Cramponing technique starts with fundamental ice climbing footwork and is based on two key movements:
- Shin Engagement
You can practice shin engagement for cramponing technique while standing on the ground or floor of your home in regular shoes or socks … or at the base of an ice flow!
Simply raise your foot and pull your toes up to engage your shins.
When you pick your foot up, if you don’t engage your shins, your toes will naturally drop down. Boots & crampons weigh the front of your foot down even more.
Kick with a dropped toe and three problems arise:
1. Lack of Surface Area:
With a dropped toe, the top of your crampon points hit the ice. The problem is the top of your crampon point is too small to appropriately displace your weight. Further weighting the top of your crampon point creates a pressure spot that breaks off in the ice. The ice cannot hold with the small amount of contact and the large amount of pressure.
With a dropped toe, you will kick your toe into the ice. And if you’ve ever had a bruised toenail…oof.
If you kick with a dropped toe, you will end up on your toes. As graceful, strong and elegant as Ballerinas are, ice climbers are not ballerinas. Ice climbers need to weight their feet, not stand on their toes.
Instead of kicking with a dropped toe, engage your shins and kick perpendicularly to the ice.
A proper ice climbing foot placement meets front and secondary crampon points with the ice:
In order to do this, pick up your foot, toes to the sky, and kick!
*Note: If someone tells you to ‘drop your heels,’ you’ve already made contact with the ice incorrectly. Fix that ineffective crampon placement by taking your foot off the ice, engaging your shin muscle, then re-placing your foot.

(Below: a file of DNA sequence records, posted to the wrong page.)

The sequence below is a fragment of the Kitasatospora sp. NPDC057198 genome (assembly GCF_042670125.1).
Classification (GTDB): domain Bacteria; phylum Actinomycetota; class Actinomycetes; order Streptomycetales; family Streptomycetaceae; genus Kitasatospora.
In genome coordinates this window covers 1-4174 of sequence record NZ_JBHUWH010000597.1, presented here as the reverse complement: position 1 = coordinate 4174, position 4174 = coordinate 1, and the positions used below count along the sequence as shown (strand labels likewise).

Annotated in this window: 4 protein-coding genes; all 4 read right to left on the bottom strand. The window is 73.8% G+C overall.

On the rock we watch our big toes in order to be precise.
For cramponing technique your crampon front point(s) are extensions of your big toes. Watch your front points in order to be precise when ice climbing.
Before each foot placement, locate your contact space (What does it look like? Is it a small divot? Is it a ledge?).
Decide: “Am I kicking or placing my foot?”
Pick up your foot, pull your toes toward the sky, and watch your foot make contact.
Making a kicking contact usually only requires one swift, controlled kick.
Bullet hard ice can require more kicks, but this is rare. Cold, wind-sculpted, or north facing routes with severely cold temperatures can create solid slabs of ice that require kicking. While places like Ouray have softer, more ‘picked out’ ice with ledgy placements.
In order to work on foot precision, you need to watch your feet make contact.
To watch your feet make contact, you need to be able to relax on your tools.
To relax on your tools your pinky fingers should be in the pummel, your arms should be long, your shoulders relaxed, and your hips out away from the ice.
Learn more about ice climbing technique join me on a Chicks Ouray, Colorado | Ice Climbing Clinic.